If you heard the term giant set, you might feel understandably apprehensive to try it yourself. But don’t be intimidated!
A “giant set” is just a term used to describe performing four or more exercises in a circuit without rest between exercises.
Evidence suggests that circuit workouts using this technique maximize exercise results. Still, it can be tricky to incorporate giant sets into an existing exercise regimen. Moreover, the two distinct methods used in giant sets target muscle groups in different ways.
Here, we’ll dig into the benefits of giant sets and when they may make sense for you to incorporate into your workouts.
We’ll even give you some examples of giant set workouts to get you started!
What is a Giant Set?
A giant set is a group of four or more exercises performed without rest between each exercise.
“No rest” in this situation can mean the time it takes to move from one set of equipment to another, or a brief break of no more than ten seconds, ideally less.
Types of Giant Sets
A series of giant sets can be performed as a circuit, with rest periods between three to five giant sets. Depending on the combination of exercises, a giant set might also require a longer recovery time before repeating.
Giant sets can be made up of any combination of specific exercises. While no formal limits exist, it’s most common for giant sets to fall into two categories of exercises: noncompeting and competing.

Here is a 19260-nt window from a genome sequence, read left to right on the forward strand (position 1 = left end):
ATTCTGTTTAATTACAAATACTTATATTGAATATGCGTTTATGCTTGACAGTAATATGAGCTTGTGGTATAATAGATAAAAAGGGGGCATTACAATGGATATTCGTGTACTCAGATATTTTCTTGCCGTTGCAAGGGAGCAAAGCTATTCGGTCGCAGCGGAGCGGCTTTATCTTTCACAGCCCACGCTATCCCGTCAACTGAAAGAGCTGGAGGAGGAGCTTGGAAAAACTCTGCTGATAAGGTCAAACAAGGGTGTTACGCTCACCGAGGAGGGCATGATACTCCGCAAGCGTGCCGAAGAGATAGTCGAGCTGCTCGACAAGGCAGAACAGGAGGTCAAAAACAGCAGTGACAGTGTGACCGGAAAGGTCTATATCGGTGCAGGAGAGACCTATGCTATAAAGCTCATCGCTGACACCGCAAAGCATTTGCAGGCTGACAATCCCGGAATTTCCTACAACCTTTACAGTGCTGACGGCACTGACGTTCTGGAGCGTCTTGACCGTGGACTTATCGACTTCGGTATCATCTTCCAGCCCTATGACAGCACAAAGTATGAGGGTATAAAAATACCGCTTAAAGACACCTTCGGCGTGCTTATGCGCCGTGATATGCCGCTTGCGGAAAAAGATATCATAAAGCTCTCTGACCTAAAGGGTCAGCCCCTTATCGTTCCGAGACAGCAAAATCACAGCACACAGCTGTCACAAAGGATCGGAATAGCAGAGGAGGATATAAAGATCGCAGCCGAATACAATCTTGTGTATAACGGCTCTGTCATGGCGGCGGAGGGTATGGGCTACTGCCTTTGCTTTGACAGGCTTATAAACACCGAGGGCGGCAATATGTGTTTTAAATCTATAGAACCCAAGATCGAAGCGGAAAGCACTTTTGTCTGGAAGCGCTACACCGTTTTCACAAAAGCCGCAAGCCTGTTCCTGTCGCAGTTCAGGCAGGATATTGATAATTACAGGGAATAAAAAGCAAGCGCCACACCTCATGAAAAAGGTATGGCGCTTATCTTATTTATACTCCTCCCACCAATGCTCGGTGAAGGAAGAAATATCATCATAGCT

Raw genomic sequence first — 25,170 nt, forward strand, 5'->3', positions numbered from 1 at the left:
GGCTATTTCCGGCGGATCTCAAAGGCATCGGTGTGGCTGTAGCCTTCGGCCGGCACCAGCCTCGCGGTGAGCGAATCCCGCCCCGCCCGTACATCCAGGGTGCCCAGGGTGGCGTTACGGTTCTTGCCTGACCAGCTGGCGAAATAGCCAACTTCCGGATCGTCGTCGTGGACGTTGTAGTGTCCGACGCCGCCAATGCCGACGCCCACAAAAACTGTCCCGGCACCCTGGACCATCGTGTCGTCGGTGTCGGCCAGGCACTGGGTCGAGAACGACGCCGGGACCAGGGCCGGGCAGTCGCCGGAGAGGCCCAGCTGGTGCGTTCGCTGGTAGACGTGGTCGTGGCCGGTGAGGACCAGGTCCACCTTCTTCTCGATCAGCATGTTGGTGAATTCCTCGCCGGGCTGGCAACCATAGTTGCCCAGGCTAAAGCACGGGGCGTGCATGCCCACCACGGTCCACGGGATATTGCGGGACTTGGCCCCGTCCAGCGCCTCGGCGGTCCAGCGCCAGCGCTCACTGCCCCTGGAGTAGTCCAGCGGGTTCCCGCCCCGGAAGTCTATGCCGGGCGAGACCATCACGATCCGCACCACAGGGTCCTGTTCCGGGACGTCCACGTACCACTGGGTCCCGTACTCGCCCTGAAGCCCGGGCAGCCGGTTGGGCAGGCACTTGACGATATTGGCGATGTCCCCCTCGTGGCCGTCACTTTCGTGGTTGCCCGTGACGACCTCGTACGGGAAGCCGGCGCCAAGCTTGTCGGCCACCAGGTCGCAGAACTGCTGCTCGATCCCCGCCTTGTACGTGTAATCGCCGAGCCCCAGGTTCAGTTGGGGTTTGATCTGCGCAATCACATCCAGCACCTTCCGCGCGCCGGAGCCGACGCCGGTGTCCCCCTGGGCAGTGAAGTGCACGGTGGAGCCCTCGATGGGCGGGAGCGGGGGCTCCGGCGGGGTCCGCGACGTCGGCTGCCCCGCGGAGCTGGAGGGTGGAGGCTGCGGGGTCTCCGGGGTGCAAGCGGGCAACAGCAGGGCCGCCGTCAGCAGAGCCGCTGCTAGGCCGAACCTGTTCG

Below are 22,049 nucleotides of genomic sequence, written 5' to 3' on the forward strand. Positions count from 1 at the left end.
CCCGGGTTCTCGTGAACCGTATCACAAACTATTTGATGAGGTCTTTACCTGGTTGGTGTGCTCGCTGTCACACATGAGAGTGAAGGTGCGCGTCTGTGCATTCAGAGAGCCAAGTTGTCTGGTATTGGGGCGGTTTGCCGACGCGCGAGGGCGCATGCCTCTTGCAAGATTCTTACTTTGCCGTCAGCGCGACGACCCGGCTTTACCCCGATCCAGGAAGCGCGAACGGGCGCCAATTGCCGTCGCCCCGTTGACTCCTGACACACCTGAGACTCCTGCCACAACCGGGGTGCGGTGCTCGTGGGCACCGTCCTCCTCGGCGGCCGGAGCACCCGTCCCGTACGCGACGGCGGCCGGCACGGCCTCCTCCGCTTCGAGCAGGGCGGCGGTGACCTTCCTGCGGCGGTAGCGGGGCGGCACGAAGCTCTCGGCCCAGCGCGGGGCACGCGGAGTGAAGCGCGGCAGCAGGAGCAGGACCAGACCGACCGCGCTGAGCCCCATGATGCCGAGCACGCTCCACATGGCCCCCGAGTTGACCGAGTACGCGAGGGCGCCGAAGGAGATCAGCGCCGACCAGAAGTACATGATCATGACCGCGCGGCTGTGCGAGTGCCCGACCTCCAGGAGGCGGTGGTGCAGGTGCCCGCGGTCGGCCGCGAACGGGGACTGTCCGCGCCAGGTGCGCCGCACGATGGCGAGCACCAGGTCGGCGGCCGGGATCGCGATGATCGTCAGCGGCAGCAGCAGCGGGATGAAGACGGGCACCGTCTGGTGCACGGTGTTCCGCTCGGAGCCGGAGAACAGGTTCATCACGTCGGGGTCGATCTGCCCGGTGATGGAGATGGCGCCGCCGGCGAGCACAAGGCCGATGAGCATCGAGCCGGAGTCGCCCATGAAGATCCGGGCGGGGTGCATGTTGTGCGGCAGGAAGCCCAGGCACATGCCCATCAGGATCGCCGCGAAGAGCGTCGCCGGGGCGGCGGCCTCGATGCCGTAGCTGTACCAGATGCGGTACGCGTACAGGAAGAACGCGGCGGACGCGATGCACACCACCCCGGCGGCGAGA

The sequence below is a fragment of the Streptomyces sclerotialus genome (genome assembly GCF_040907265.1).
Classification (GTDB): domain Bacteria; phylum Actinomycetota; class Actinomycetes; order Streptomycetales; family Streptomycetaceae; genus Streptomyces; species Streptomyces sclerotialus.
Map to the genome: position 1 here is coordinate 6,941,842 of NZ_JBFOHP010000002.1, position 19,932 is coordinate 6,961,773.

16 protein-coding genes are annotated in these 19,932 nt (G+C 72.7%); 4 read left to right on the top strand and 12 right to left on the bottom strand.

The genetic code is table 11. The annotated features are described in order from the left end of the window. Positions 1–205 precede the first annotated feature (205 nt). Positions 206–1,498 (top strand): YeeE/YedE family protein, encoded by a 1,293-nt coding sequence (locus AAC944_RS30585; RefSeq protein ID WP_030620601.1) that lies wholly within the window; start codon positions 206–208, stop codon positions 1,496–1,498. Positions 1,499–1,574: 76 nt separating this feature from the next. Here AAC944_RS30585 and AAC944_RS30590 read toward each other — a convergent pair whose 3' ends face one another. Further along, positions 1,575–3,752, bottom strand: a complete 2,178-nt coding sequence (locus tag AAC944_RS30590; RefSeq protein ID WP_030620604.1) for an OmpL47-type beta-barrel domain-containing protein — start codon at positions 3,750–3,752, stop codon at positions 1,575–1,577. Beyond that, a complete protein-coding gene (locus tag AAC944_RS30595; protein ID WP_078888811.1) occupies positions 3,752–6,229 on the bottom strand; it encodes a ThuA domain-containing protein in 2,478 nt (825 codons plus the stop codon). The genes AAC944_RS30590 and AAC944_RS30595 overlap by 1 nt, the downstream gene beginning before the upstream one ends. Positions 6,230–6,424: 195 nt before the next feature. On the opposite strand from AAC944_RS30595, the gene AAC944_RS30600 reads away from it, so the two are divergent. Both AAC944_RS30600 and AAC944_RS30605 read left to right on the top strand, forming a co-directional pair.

Noncompeting Giant Sets
A giant set is noncompeting when each of the exercises that make up the set target different muscle groups; that is, the exercises don’t compete for the energy of a single muscle or group of muscles.
Noncompeting giant sets are often performed as circuits, repeated with a set amount of rest time in between each giant set. This ensures recovery time for the various muscle groups while keeping the heart rate elevated.
Competing Giant Sets
As opposed to noncompeting sets, competing giant sets target a specific muscle group with each component exercise.
The variation provided by different exercises helps ensure that the muscle group can keep working longer, giving you a better workout.
You might be familiar with “leg day” or “back day” as separate within a complete workout week. Competing giant sets can be used to target such muscle groups, focusing your workout efforts to evenly exhaust that group of muscles before repeating the circuit.
Why Are Giant Sets Effective?
Giant sets aren’t “one weird trick” to gaining muscle mass, but they can make your workouts more efficient without sacrificing your gains by dialing up the metabolic stress.
As a high-intensity training technique, giant sets are highly effective. Giant sets are designed to increase the amount of time that a group of muscles, or the whole upper body or lower body, spends under active tension.
The higher number of exercises incorporated into giant sets also serves to fatigue muscle fibers of each muscle more comprehensively. This can help trigger muscle growth.
Exercises within a single giant set might be pulled from cardio, core workouts, resistance training, or any other group of exercises. This approach improves cardiovascular and muscular endurance.
Finally, giant sets are a form of concentrated workout. That is, they take less time and weight than other forms of exercise while still achieving high levels of muscle work.
Drawbacks of Giant Sets
Because of this concentration of work, however, giant sets take many people longer to recover from. Forcibly reducing this recovery time can easily result in injury.
Remember that your muscles are getting a more thorough workout than usual by eliminating rest time, even though the number of total exercises might remain the same as in other workouts.